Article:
Driver Knowledge Tests

Types of sideloader accidents and how to avoid them

A typical sideloader (or sidelifter) is a skeletal trailer with two or three cranes that are used to lift containers or platforms on and off. This self-loading ability makes them a versatile vehicle, particularly for delivering containers the final mile.

However, sideloaders are notoriously dangerous to operate and require specific training for the operator. You can view sideloader training here. There are multiple ways that accidents can occur.

Off-side rollover

When lifting, stabiliser legs extend either side of the container to provide support and prevent the sideloader from rolling over. The off-side of the sideloader often doesn’t have stabilising legs. If the container swings, or the operator moves the container too far to the off-side, the trailer can tip over. To avoid this, always use off-side stabiliser legs if they are fitted, and keep the container height as low as possible when manoeuvring it onto the twist locks. Be aware of strong winds that cause the container to sway, and correct any swaying movement before trying to place the container.

Sideloader stabilisers are extended in the direction of lift. There are no off-side stabilisers on this unit.

Off-side rollover can also occur if the trailer is parked on a slope that slopes towards the off-side. Sideloaders should not be parked on slopes of any more than a degree or so – check the manufacturer’s recommendations.

Operator or pedestrian is crushed

Every year, several people are killed or injured when they are trapped and crushed either by the sideloader mechanism, or by a swinging container. Always respect the exclusion zone as noted on the sideloader warning decals. Know exactly where the emergency stop (e-stop) buttons are. Always use a remote rather than operate the sideloader from the crane controls.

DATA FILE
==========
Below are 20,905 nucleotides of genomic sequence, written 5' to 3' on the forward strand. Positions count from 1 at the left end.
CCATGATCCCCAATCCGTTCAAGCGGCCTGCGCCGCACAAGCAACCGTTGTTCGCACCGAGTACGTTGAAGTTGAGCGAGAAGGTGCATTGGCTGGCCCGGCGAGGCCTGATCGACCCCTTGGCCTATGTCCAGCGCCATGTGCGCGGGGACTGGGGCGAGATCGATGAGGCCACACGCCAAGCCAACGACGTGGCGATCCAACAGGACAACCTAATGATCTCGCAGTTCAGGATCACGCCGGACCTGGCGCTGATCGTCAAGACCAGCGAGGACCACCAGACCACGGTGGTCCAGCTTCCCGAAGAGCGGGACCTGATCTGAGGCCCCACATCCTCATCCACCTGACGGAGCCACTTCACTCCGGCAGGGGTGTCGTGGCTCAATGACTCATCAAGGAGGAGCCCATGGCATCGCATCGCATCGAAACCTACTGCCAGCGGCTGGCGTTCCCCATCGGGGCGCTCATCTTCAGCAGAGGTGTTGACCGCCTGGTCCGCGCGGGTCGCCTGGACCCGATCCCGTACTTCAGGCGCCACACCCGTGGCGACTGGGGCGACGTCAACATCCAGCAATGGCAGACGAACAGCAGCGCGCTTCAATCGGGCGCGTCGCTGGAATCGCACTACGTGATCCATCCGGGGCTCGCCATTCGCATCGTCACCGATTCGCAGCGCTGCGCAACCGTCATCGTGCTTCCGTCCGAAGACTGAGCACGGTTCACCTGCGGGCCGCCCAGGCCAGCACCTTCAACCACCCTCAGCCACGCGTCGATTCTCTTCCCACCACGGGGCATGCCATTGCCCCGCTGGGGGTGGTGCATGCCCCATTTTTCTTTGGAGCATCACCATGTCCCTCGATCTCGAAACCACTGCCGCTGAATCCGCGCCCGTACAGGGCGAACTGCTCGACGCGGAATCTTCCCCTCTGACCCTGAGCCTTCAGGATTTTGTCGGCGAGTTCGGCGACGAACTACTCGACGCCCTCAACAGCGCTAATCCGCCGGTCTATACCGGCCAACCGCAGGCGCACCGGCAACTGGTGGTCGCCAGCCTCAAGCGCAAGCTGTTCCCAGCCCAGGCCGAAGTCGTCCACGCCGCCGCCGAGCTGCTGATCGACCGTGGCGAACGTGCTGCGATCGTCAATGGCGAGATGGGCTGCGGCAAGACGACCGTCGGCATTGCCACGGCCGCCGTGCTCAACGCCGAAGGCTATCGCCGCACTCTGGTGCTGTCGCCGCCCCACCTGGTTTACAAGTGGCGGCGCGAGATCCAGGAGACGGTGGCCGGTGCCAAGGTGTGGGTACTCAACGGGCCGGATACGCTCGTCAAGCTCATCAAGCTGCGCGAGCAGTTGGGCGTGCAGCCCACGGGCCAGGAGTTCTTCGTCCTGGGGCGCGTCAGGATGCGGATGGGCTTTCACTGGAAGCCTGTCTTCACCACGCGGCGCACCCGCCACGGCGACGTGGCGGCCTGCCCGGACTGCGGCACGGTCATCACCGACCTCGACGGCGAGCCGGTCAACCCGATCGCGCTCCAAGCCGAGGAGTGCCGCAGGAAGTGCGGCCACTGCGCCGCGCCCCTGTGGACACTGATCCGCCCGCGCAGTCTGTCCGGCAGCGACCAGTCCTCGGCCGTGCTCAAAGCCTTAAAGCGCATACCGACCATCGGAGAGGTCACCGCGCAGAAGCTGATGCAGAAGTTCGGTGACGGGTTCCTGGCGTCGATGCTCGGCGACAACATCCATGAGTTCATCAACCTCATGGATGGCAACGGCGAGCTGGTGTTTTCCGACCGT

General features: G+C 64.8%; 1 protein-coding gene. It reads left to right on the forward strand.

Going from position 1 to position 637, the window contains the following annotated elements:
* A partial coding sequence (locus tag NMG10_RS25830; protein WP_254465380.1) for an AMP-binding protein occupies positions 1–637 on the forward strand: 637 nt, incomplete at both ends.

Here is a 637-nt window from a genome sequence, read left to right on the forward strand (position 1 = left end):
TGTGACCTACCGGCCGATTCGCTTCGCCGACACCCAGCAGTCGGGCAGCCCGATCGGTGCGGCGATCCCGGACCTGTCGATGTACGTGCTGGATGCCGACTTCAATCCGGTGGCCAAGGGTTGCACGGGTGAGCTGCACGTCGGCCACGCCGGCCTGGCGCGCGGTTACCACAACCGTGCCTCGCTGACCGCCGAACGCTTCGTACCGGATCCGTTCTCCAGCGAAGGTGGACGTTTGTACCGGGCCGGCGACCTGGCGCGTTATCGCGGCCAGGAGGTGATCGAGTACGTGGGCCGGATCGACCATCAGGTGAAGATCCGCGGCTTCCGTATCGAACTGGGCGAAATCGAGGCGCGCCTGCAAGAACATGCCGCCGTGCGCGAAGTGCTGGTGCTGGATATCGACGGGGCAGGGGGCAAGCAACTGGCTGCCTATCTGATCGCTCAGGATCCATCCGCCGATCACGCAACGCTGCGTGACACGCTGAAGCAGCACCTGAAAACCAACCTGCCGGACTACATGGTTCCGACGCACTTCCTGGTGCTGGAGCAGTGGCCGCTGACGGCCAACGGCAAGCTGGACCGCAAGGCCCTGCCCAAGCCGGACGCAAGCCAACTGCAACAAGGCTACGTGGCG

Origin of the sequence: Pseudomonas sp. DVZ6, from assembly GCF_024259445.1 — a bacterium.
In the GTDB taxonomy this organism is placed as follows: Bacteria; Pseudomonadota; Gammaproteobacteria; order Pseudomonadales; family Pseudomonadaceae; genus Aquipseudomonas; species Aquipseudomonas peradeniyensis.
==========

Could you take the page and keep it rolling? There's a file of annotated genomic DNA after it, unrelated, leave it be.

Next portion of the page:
If you are loading to someone else’s truck, always keep the driver in your sight; never let them wander around the exclusion zone. If anyone has to enter the exclusion zone, activate the e-stop until they have left.

No one should ever walk underneath a suspended container.

Chain breakage

If a chain holding a container breaks, one end will be flung out away from the container. This can impact people who are standing too close. Keeping out of the exclusion zone will help avoid this.

Chains must be inspected as part of the pre-start inspection checklist and replaced if they are corroded, stretched or otherwise damaged. Stretched chains are easy to spot because one chain of the pair will be longer than the other.

If the chains break, this can cause the container to drop and roll, depending on how it was being lifted and whether it impacts the side of the trailer.

Vehicle rollover while driving

Because it’s impossible to see what is inside a container, there’s a risk that the weight distribution may be unfavourable for the driver when driving, and could cause a rollover risk. A driver that’s concerned about load balance should first use the sideloader’s in-built scales to ascertain which end of the container is heaviest.

If the sideloader doesn’t have scales, a visit to a weighbridge will give the driver peace of mind.


When delivering a container to a port where a crane or straddle carrier will remove the container directly from the vehicle, ensure all twistlocks are unlocked, otherwise the vehicle will be picked up with the container.

When loaded, ensure that all twistlocks are engaged so that the container doesn’t roll off the vehicle when cornering.

You can hire a sideloader from us here.

Darren is an expert on driving and transport, and is a member of the Institute of Advanced Motorists

Posted in Advice